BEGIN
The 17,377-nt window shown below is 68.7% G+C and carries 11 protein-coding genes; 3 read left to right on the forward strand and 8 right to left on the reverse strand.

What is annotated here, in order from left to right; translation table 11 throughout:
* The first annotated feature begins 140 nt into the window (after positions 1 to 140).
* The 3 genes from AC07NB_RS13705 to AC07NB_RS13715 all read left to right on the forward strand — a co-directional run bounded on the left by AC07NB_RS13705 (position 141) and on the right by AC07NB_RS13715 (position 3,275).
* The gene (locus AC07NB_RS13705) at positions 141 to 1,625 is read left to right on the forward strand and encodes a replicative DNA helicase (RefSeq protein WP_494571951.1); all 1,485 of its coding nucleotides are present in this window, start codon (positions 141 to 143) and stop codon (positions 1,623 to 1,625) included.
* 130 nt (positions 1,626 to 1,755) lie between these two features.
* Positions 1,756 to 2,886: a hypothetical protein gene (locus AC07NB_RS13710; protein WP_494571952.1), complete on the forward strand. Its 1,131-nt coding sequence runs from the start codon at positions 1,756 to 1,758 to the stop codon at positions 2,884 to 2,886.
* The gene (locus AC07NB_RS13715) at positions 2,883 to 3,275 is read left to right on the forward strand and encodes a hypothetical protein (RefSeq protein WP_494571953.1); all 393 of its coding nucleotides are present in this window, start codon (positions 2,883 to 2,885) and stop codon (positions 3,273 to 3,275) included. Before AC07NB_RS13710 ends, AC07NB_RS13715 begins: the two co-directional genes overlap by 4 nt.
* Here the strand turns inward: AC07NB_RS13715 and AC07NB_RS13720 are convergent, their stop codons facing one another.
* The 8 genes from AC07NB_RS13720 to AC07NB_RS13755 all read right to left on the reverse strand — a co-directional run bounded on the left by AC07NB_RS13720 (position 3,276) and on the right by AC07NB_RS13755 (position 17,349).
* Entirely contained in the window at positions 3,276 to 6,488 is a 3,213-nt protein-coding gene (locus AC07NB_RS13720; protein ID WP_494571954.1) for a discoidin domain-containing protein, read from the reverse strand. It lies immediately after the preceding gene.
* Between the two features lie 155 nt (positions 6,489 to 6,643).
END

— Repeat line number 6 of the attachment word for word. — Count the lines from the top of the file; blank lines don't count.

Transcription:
* 130 nt (positions 1,626 to 1,755) lie between these two features.